The University of Southampton's Centre for Global Englishes is to be welcomed ("A word of advices: let speakers of Englishes do it their way, UK told", News, 17 May). Much as the tradition of British English is to be treasured, there are good reasons why it should not be put on a pedestal above other forms, at least for academic purposes in the modern world.
In African universities even 40 years ago, students were given mandatory lectures on understanding the delivery of English by lecturers from different cultures and traditions. These covered, inter alia, American and Canadian English (which many may not appreciate as being distinct), British English, Europeans speaking English as a second language, Indian English and African styles of delivery. No value judgements were made: all forms were deemed to be of equal value and the priority was to facilitate understanding by the students and hence to avoid confusion.
Nowadays, we have to accept that our published papers often have to be "translated" into American English if they are to appear in some of the most influential journals, and we have to recognise that the majority of English speakers globally do not speak classical British English. Furthermore, the insidious rise of plagiarism in recent times seems in part to be driven by a belief among some students that the best marks will be obtained by attempting to ape classical British English: there is a strong case for arguing that the best educational outcomes could be achieved by disabusing them of this belief. In particular, variants of English that apply (for example) fewer instances of the definite article than in the traditional style could usefully be accepted as being entirely valid, since the meaning is almost always clear.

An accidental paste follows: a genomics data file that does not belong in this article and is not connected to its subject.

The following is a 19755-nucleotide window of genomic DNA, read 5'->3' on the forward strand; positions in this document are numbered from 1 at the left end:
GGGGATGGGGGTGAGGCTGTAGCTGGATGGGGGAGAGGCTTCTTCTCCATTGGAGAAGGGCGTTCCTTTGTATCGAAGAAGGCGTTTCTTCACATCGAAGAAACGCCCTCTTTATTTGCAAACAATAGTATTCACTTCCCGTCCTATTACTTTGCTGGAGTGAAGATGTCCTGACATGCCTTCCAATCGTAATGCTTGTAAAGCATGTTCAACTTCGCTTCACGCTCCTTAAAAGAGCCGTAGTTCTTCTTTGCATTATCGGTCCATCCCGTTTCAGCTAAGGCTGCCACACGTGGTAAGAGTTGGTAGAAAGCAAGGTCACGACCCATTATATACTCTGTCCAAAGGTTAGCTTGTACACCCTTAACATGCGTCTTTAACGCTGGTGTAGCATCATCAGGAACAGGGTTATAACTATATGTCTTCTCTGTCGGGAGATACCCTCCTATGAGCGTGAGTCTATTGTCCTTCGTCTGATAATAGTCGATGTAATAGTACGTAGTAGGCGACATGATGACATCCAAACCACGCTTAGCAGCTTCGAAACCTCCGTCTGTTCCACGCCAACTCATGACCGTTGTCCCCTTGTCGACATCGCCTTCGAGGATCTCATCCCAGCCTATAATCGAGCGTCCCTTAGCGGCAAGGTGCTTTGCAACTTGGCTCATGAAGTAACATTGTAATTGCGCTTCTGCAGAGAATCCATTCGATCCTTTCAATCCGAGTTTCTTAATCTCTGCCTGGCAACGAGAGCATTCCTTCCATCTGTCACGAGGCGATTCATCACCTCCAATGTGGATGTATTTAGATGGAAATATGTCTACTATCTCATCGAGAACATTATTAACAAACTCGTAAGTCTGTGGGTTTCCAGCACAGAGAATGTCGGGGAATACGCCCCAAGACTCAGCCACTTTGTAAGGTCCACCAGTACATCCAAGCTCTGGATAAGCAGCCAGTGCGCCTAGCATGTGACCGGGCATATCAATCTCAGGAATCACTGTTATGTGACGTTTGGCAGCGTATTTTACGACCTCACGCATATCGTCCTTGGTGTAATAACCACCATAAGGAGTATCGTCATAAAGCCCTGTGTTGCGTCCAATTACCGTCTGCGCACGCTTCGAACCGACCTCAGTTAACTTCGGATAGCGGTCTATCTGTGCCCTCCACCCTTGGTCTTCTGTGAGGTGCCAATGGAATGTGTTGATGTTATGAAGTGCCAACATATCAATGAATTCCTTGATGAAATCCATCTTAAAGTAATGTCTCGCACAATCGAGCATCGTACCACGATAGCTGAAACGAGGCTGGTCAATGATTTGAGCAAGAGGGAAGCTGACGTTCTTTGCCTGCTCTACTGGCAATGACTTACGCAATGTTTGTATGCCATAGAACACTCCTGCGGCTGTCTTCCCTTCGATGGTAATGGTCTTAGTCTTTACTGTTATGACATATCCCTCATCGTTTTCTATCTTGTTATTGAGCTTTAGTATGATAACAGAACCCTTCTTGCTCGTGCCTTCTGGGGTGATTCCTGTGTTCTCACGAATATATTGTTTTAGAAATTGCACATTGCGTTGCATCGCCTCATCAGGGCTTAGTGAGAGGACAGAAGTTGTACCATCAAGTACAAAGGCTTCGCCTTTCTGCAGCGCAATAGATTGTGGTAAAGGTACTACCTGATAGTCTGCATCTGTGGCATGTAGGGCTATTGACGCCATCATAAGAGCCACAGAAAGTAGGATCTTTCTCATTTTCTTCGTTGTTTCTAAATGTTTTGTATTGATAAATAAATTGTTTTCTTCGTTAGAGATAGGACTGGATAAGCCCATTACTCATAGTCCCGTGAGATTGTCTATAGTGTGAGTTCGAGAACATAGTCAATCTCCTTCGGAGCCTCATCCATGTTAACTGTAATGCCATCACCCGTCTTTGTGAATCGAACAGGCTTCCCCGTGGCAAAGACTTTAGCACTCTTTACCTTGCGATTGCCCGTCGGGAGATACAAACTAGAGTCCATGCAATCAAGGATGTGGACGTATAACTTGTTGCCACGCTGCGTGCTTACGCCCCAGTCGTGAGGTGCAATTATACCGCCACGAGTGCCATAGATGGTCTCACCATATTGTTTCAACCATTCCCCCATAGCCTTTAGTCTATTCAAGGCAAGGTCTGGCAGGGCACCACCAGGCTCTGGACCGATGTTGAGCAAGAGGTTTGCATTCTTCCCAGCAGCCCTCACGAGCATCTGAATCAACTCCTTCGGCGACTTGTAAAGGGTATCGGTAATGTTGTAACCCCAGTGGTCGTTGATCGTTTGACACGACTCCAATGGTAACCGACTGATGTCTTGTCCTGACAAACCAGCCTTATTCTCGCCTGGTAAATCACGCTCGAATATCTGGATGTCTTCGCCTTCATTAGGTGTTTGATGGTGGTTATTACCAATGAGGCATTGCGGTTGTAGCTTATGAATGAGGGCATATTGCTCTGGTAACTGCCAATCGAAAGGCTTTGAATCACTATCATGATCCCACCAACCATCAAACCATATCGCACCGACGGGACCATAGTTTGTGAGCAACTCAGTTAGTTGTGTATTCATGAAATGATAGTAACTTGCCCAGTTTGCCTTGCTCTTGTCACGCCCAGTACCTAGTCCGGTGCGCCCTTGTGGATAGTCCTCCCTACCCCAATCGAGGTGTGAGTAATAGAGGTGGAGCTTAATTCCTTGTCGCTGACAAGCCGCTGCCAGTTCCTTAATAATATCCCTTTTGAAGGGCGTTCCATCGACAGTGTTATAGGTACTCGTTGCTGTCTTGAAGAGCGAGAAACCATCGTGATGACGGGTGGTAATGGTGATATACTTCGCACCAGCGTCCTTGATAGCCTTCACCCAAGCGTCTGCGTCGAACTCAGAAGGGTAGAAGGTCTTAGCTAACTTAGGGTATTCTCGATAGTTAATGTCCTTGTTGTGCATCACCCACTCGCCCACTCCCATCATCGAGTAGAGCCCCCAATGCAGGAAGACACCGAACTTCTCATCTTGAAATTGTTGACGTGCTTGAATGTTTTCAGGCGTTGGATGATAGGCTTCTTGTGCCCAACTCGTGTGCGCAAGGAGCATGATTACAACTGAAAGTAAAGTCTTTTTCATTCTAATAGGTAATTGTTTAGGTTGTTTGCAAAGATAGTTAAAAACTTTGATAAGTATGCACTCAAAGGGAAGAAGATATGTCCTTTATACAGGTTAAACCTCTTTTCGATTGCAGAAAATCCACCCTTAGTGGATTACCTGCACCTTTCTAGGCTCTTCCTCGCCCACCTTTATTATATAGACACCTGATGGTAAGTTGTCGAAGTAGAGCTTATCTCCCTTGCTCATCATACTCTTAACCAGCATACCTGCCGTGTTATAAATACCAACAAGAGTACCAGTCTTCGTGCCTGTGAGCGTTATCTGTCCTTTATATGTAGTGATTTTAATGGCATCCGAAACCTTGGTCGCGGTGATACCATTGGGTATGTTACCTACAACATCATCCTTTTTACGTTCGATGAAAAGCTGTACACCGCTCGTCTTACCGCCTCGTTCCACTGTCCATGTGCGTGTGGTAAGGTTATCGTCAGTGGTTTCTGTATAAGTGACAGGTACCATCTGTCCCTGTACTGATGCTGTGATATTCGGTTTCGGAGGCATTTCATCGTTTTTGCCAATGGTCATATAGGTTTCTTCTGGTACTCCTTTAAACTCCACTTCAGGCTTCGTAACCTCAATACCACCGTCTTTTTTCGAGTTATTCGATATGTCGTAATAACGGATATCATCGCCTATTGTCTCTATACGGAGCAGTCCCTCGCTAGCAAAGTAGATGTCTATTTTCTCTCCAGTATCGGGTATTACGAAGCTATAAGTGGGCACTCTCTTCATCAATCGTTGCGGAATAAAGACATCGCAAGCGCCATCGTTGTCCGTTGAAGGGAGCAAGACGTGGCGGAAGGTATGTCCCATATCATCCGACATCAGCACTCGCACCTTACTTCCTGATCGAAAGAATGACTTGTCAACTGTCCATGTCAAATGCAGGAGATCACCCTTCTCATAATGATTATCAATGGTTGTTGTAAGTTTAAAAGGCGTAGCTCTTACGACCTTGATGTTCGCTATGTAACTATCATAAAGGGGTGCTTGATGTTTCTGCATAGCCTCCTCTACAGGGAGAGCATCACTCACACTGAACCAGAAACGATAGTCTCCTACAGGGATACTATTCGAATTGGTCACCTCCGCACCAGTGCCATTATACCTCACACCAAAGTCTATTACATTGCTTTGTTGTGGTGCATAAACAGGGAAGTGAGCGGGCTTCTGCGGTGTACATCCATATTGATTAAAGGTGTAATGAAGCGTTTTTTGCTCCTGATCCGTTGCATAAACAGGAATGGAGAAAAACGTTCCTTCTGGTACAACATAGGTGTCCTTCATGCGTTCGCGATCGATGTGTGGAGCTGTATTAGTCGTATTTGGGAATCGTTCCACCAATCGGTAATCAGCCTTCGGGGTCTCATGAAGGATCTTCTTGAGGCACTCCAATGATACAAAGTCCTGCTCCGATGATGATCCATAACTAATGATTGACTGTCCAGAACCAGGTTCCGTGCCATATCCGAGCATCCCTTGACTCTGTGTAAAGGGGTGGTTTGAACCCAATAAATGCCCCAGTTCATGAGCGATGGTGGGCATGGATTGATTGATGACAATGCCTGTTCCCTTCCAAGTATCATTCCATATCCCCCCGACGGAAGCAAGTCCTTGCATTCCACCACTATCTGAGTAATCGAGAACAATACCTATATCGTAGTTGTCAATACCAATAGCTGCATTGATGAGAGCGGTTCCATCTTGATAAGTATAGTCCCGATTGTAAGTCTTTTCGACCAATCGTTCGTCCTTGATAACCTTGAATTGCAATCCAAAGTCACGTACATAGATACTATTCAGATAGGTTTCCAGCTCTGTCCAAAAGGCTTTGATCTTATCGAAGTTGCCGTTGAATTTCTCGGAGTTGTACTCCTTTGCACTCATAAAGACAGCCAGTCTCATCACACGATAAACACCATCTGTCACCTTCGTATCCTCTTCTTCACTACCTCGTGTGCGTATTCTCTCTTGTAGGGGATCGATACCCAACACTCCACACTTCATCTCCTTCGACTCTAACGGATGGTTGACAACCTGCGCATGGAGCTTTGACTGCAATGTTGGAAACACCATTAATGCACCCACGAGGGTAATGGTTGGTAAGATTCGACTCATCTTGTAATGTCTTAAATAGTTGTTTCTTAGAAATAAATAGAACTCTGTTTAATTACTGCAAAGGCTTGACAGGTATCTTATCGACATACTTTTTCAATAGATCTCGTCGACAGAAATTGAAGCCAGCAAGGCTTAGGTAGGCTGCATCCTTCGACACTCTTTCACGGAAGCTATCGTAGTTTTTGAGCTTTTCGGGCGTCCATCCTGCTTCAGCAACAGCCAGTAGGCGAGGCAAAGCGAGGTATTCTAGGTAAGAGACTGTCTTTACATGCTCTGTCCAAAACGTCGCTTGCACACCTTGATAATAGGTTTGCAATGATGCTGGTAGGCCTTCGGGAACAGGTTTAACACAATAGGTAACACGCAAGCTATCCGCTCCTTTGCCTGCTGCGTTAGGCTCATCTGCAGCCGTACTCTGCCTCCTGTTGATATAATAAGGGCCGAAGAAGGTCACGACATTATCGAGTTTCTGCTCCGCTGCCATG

The "craft" of plagiarism-spotting at present could be argued to be unfair: native English speakers marking a piece of prose can spot the difference between the genuine written work of a non-native speaker and text that has been plagiarised from a well-edited source, but staff whose first language is not English may be less likely to spot such differentiation.
If students whose normal variant of English is other than the standard British model were told that their version was fully accepted, then it seems possible that we might be able to inculcate a stronger confidence in the validity of the students' exposition of ideas in their own words. (We emphasise that this is a suggestion to the wider community, not a policy that is currently within the regulations of our university.)
Peter Excell, dean of arts, science and technology
Leila Luukko-Vinchenzo, head of the Second Language Learning Centre, Glyndwr University